The saying "once in a blue moon" means something that rarely happens. As it turns out, a blue moon, meaning the second full moon in one month, is not extremely rare and is not blue. But even so, our next full moon, which is the "super blue moon" on Wednesday, August 30, is something to write home about. Here's everything to know about this lunar event, including how to spot Saturn while you're out moon gazing.
It's the biggest supermoon of the year.
"Supermoon"has been a buzzword this summer—our last two full moons have been supermoons and September's Harvest Moon will be one too. The term simply means a new or full moon within 90 percent of its closest point to Earth in its orbit. The super blue moon on August 30 will be the closest of them all at only 222,043 miles away, according to The Old Farmer's Almanac, versus the average 238,855 miles.
The difference in a supermoon's apparent size and brightness is hard to detect visually, but it can amplify the moon illusion, says Space.com—that is, when the moon looks bigger because it appears close to the horizon, trees, or a building.
A supermoon can also intensify the extreme low tides and high tides that occur during full and new moons—so if you're on the coast, beware.
There won't be another "super blue moon" till 2032.
With a lunar cycle of 29.5 days, we're bound to have two full moons in one month (aka, a blue moon) every so often—one usually occurs every two or three years. And full supermoons usually occur three to four times a year, making them pretty common. However, a moon that is both blue and super is a good bit rarer. That last one occurred in December 2009, and the next one will happen in August 2032, according to Time and Date.
You can see Saturn!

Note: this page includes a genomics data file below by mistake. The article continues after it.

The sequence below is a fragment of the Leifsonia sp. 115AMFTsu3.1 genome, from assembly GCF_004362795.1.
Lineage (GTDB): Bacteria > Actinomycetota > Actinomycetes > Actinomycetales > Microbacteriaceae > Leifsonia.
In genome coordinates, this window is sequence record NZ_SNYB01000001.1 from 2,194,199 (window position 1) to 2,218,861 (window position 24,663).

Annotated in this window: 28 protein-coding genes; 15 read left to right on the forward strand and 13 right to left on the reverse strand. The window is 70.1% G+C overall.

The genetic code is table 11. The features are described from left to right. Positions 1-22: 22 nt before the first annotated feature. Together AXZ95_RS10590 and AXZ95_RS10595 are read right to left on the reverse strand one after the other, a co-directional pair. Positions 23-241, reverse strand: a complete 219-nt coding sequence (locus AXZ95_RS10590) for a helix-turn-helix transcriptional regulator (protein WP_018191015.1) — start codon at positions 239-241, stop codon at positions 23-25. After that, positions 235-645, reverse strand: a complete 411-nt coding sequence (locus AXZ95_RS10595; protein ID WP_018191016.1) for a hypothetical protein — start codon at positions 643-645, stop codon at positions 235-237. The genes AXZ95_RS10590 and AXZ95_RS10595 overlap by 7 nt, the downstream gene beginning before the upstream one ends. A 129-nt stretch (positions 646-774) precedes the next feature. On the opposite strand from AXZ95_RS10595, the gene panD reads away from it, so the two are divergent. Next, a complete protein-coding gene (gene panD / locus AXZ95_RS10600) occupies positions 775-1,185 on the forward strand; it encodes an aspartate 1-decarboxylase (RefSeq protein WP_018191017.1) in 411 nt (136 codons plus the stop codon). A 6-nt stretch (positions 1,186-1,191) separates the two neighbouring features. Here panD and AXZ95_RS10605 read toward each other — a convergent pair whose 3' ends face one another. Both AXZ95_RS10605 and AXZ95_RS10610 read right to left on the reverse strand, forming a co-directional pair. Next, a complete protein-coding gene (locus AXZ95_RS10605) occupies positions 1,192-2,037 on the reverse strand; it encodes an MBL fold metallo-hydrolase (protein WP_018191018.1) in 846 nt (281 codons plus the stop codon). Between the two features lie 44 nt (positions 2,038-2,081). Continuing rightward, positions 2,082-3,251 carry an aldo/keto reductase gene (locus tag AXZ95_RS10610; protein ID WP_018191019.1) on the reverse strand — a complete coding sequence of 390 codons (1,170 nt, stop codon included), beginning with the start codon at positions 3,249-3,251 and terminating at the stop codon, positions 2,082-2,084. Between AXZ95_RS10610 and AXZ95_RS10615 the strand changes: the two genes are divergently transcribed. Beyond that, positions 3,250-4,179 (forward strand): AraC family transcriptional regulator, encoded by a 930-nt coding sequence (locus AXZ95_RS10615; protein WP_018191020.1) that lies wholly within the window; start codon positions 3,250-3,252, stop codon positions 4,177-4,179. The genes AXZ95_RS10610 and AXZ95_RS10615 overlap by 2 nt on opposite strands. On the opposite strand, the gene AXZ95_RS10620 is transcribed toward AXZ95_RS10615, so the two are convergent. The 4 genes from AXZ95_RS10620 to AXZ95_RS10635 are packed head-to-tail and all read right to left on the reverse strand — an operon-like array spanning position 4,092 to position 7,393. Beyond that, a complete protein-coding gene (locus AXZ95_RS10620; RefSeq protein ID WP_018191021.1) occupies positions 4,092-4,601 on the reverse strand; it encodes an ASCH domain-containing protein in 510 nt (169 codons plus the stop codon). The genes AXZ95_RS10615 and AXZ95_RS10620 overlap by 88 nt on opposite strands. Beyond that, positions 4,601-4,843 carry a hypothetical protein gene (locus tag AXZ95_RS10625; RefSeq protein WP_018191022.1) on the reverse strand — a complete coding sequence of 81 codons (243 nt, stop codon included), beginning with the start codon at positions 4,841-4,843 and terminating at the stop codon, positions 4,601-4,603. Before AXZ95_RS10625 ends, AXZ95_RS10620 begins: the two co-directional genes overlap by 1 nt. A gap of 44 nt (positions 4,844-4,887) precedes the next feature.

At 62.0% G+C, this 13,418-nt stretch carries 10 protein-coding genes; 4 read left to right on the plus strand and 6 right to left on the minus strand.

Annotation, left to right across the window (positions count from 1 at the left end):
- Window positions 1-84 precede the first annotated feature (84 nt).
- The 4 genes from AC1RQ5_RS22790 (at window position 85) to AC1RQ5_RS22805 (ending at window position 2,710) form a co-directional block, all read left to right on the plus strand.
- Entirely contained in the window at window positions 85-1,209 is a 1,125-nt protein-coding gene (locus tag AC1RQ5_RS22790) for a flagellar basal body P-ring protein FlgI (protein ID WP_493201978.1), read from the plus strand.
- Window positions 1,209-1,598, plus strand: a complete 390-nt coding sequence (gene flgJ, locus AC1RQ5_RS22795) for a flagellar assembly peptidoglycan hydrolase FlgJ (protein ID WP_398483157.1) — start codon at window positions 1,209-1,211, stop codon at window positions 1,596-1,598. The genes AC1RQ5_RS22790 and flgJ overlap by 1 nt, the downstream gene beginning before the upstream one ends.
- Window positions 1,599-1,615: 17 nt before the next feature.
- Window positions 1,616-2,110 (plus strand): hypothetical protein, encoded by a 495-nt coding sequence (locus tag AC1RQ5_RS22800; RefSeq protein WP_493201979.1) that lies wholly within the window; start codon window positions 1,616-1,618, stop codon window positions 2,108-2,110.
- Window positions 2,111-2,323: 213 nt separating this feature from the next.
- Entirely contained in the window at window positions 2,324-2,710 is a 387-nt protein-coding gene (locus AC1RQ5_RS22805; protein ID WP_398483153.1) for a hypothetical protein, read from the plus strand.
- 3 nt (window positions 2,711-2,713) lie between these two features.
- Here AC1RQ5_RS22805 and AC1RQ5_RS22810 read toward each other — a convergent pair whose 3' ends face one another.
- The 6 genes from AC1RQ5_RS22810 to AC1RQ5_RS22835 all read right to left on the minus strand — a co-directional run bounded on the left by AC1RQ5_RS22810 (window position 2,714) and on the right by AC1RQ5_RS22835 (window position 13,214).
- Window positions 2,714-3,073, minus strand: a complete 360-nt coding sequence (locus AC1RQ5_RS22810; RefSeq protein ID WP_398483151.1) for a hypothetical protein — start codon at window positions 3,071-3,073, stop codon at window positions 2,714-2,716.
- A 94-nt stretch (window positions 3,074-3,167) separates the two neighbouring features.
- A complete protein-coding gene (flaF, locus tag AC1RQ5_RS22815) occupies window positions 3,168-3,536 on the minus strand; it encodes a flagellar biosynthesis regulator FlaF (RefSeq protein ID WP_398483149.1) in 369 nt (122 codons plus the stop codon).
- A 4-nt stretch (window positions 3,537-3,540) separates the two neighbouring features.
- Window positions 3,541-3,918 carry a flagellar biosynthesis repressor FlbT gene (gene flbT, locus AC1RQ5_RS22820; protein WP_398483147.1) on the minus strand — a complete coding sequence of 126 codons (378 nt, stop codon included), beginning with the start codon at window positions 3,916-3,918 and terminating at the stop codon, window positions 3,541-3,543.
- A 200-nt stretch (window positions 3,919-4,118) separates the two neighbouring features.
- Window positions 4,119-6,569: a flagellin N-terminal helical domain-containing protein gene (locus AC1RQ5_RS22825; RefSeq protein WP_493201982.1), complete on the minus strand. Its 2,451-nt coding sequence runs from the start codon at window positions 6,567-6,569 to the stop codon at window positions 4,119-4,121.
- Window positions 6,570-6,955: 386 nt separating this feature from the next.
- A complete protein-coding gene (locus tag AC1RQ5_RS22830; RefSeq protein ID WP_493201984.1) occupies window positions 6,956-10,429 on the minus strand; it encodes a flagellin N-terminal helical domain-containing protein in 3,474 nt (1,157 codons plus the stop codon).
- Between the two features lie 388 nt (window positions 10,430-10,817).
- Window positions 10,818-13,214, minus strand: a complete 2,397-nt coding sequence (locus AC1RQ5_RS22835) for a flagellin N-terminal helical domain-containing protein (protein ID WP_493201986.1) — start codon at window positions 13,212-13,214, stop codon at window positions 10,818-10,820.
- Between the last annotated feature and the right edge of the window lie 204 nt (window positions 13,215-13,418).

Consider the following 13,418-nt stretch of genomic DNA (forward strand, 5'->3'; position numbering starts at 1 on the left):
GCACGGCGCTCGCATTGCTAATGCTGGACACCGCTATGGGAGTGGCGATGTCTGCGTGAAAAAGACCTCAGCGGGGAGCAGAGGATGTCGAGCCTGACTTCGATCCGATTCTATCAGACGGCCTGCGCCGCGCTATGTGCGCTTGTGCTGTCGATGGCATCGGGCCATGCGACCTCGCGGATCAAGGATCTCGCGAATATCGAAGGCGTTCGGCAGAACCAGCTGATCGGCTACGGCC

Saturn reached opposition (meaning it was aligned with the sun and Earth, with our planet in the middle) on August 27. And, of course, the moon is also in opposition with the sun whenever it's full. The result: When you look up at the full moon on August 30, Saturn will appear close by like a bright, untwinkling "star." To find it, look about five and a half degrees to the upper right of the moon, says Space.com. If you have high-powered binoculars, you can even see Saturn's rings!
No, the moon will not actually be blue.
The "blue moon" on August 3o is called so not because of its color but because it's the second full moon in a month, which happens every two to three years.
The moon can appear blue when there are particles in the air that are of the right size (one micron wide) to filter out red light, says NASA. It takes a volcanic event, such as the 1883 eruption of Indonesia’s Krakatoa or the 1983 eruption of El Chichon in Mexico, to create the right conditions, though wildfires have been known to cause blue-hued moon sightings too.
The term "blue moon" dates back to 16th-century and originally meant an absurdity, similar to the saying "when pigs fly," according to Grammarist. Later, it came to mean the third full moon in a season with four full moons, versus the usual three. The most popular definition, meaning a second full moon in one month, only arose in 1940s and, reportedly, became widespread in the 1980s when it was used in the game Trivial Pursuit.
When to view Wednesday's super blue moon
The full moon peaks on 9:36 PM ET on Wednesday, August 30, 2023, but generally looks full a day before and the day after. Check your local moonrise and set times for the best viewing time where you live.
The best song for your super blue moon soundtrack
"Blue Moon," of course. Many greats, including Elvis Presley, Frank Sinatra, Billie Holiday, and Ella Fitzgerald, have recorded this classic song written Richard Rodgers and Lorenz Hart in 1934. Once of our favorites: the 1961 hit version by The Marcels.
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